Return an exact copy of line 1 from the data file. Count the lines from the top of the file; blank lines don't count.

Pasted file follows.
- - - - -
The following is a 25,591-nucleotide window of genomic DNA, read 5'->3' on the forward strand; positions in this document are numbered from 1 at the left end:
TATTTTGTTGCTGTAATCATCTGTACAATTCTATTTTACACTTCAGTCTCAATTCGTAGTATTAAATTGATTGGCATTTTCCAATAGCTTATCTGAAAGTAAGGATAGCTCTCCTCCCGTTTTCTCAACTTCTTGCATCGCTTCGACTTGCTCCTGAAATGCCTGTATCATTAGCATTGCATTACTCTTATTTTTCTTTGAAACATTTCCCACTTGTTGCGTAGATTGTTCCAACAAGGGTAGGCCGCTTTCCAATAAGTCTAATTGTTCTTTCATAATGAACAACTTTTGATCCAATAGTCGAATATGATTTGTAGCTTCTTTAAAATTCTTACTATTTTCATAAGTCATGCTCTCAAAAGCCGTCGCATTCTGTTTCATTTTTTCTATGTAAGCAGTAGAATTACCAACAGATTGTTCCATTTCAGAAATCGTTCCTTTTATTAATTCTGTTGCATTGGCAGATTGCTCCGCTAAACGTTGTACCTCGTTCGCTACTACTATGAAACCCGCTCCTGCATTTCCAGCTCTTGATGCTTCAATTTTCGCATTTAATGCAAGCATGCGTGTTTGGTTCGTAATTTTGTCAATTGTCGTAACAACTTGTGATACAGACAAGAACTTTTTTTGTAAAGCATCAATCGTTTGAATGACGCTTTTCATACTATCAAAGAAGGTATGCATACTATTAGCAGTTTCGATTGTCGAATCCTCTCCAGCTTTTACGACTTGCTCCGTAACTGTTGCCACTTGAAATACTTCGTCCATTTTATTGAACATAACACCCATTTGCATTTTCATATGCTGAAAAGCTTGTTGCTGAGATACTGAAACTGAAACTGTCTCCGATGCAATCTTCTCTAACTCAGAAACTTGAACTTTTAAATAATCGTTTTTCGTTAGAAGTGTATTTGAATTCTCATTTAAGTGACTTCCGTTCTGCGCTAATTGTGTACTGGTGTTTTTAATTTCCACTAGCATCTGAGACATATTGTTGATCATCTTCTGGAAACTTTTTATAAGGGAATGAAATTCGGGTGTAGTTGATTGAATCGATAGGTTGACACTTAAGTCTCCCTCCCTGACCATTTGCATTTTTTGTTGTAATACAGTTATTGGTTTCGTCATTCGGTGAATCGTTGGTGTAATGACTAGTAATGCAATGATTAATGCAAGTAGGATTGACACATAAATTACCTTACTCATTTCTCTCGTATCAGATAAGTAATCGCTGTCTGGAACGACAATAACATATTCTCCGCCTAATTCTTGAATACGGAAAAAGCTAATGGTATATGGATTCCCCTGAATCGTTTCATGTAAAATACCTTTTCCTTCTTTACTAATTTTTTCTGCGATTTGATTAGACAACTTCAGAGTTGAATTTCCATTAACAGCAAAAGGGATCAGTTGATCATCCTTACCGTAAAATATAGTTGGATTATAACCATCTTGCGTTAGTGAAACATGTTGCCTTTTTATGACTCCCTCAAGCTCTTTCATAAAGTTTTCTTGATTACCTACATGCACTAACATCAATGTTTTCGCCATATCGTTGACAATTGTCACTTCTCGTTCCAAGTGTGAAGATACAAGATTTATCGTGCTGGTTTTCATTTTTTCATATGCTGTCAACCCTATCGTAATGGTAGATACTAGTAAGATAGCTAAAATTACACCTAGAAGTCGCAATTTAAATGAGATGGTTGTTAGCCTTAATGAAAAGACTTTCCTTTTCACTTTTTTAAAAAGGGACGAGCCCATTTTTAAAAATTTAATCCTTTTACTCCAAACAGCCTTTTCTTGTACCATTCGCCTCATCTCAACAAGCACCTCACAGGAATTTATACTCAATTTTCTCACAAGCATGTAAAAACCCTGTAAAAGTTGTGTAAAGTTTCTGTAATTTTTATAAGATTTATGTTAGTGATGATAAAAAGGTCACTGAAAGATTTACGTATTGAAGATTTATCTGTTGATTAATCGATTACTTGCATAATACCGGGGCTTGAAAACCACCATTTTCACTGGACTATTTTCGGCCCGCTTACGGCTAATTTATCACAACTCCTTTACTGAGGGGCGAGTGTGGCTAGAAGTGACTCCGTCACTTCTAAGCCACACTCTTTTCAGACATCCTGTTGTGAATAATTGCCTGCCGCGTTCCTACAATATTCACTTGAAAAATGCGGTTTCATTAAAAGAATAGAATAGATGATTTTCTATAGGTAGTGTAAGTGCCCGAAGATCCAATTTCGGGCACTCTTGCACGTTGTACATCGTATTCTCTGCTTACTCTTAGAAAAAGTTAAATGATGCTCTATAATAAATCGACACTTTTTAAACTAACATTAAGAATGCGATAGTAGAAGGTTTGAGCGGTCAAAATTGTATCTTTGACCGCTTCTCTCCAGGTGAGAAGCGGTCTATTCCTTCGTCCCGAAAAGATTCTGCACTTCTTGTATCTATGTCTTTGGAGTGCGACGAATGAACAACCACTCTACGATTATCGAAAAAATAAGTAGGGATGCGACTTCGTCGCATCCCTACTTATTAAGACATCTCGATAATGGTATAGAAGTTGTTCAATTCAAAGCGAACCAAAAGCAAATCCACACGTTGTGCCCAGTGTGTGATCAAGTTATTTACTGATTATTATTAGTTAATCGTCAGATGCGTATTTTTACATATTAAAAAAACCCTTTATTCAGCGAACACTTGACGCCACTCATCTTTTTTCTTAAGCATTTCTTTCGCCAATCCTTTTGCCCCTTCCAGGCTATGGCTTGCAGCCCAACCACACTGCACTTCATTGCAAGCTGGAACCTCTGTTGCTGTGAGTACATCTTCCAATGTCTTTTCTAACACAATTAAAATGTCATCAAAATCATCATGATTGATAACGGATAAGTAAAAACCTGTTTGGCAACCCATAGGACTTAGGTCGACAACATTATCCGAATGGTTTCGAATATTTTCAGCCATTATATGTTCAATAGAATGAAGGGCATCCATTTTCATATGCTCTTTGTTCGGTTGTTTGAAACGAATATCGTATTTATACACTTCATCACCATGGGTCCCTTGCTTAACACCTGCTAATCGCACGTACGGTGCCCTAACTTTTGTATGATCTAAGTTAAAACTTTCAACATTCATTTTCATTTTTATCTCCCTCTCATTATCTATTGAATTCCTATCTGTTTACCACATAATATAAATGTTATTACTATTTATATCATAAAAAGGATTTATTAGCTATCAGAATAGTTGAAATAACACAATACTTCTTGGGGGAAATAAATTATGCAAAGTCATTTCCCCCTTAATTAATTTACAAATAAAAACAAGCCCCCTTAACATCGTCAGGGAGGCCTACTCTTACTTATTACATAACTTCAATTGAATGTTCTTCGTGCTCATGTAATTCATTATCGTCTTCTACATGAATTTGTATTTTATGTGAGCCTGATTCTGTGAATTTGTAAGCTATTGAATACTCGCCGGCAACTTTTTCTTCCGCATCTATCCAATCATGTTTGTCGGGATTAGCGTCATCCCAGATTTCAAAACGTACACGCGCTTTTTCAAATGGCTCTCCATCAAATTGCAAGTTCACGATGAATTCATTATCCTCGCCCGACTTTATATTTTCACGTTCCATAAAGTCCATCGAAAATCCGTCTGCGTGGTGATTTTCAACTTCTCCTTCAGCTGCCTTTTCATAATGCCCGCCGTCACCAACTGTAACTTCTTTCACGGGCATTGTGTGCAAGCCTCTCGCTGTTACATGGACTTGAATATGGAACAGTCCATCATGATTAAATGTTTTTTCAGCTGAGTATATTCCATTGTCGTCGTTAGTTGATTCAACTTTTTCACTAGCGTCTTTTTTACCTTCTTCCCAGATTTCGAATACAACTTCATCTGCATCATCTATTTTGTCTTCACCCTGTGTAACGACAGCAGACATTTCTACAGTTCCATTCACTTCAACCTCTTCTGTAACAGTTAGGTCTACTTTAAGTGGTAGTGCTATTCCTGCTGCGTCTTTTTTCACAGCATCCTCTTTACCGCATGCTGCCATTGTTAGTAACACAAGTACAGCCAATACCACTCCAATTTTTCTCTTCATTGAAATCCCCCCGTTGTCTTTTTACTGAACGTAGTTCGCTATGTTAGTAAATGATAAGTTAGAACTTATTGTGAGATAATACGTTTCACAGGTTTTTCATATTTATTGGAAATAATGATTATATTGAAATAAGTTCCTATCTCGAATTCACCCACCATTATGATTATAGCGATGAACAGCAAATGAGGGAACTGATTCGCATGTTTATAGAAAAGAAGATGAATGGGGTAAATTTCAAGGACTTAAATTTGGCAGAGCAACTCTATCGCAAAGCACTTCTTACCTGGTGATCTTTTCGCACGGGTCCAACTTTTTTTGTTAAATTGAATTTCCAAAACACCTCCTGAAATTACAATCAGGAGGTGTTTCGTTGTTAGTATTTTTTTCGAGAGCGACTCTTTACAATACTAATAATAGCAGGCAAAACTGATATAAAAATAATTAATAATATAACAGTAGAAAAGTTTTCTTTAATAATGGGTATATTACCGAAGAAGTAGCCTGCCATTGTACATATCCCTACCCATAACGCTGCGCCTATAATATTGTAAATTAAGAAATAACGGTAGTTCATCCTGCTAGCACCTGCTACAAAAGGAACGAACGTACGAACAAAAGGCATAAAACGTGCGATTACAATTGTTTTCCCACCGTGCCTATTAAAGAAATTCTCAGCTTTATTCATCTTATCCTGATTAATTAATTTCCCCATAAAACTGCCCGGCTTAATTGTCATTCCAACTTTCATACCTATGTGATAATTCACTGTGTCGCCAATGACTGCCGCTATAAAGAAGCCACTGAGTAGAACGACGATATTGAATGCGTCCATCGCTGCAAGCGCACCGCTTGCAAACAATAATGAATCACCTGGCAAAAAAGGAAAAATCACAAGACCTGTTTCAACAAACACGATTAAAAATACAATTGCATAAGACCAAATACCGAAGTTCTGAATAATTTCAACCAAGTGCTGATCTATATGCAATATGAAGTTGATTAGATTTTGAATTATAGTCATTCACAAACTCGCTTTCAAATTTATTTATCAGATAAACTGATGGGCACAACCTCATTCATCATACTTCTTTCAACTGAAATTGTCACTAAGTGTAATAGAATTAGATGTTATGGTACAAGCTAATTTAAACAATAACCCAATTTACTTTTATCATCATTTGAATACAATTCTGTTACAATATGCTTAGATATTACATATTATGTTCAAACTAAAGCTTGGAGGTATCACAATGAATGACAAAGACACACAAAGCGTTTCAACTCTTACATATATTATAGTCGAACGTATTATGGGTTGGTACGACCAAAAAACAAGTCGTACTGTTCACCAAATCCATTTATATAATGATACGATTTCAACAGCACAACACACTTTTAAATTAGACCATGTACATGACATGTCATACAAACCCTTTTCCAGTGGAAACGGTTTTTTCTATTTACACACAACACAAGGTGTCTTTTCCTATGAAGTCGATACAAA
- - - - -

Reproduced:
The following is a 25,591-nucleotide window of genomic DNA, read 5'->3' on the forward strand; positions in this document are numbered from 1 at the left end: